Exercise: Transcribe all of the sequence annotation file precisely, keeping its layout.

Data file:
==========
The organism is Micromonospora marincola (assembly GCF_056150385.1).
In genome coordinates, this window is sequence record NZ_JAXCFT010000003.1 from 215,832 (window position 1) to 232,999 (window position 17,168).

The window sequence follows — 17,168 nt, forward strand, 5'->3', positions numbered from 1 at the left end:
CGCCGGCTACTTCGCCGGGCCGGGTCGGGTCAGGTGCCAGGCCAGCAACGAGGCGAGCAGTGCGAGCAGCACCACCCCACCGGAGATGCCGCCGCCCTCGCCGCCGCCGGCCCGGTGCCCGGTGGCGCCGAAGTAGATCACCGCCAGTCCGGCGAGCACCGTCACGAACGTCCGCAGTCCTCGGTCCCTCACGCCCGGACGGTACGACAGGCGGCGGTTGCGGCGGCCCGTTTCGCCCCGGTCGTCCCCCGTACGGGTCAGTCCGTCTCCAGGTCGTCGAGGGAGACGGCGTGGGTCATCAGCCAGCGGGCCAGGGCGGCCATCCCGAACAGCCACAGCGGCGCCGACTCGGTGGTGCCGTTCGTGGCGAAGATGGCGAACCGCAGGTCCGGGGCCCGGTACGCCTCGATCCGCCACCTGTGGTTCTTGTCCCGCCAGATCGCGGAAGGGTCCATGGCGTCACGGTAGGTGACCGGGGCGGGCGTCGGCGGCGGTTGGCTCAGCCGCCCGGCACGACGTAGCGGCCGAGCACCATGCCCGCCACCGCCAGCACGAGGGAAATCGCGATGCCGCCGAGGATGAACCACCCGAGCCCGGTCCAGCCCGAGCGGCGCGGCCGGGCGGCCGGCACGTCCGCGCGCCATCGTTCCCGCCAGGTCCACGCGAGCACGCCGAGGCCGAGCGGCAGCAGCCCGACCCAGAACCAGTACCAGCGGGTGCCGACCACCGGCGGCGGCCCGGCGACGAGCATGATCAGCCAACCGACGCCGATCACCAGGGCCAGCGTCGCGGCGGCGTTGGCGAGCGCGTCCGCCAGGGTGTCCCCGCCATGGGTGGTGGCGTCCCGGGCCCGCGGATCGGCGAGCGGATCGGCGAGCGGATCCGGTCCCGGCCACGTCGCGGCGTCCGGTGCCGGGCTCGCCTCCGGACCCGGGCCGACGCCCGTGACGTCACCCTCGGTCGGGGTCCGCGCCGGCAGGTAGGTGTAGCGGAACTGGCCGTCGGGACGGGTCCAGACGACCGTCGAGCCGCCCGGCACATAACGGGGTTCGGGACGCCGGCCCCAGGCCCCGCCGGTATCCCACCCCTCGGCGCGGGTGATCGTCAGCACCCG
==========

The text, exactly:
The organism is Micromonospora marincola (assembly GCF_056150385.1).
In genome coordinates, this window is sequence record NZ_JAXCFT010000003.1 from 215,832 (window position 1) to 232,999 (window position 17,168).

The window sequence follows — 17,168 nt, forward strand, 5'->3', positions numbered from 1 at the left end:
CGCCGGCTACTTCGCCGGGCCGGGTCGGGTCAGGTGCCAGGCCAGCAACGAGGCGAGCAGTGCGAGCAGCACCACCCCACCGGAGATGCCGCCGCCCTCGCCGCCGCCGGCCCGGTGCCCGGTGGCGCCGAAGTAGATCACCGCCAGTCCGGCGAGCACCGTCACGAACGTCCGCAGTCCTCGGTCCCTCACGCCCGGACGGTACGACAGGCGGCGGTTGCGGCGGCCCGTTTCGCCCCGGTCGTCCCCCGTACGGGTCAGTCCGTCTCCAGGTCGTCGAGGGAGACGGCGTGGGTCATCAGCCAGCGGGCCAGGGCGGCCATCCCGAACAGCCACAGCGGCGCCGACTCGGTGGTGCCGTTCGTGGCGAAGATGGCGAACCGCAGGTCCGGGGCCCGGTACGCCTCGATCCGCCACCTGTGGTTCTTGTCCCGCCAGATCGCGGAAGGGTCCATGGCGTCACGGTAGGTGACCGGGGCGGGCGTCGGCGGCGGTTGGCTCAGCCGCCCGGCACGACGTAGCGGCCGAGCACCATGCCCGCCACCGCCAGCACGAGGGAAATCGCGATGCCGCCGAGGATGAACCACCCGAGCCCGGTCCAGCCCGAGCGGCGCGGCCGGGCGGCCGGCACGTCCGCGCGCCATCGTTCCCGCCAGGTCCACGCGAGCACGCCGAGGCCGAGCGGCAGCAGCCCGACCCAGAACCAGTACCAGCGGGTGCCGACCACCGGCGGCGGCCCGGCGACGAGCATGATCAGCCAACCGACGCCGATCACCAGGGCCAGCGTCGCGGCGGCGTTGGCGAGCGCGTCCGCCAGGGTGTCCCCGCCATGGGTGGTGGCGTCCCGGGCCCGCGGATCGGCGAGCGGATCGGCGAGCGGATCCGGTCCCGGCCACGTCGCGGCGTCCGGTGCCGGGCTCGCCTCCGGACCCGGGCCGACGCCCGTGACGTCACCCTCGGTCGGGGTCCGCGCCGGCAGGTAGGTGTAGCGGAACTGGCCGTCGGGACGGGTCCAGACGACCGTCGAGCCGCCCGGCACATAACGGGGTTCGGGACGCCGGCCCCAGGCCCCGCCGGTATCCCACCCCTCGGCGCGGGTGATCGTCAGCACCCG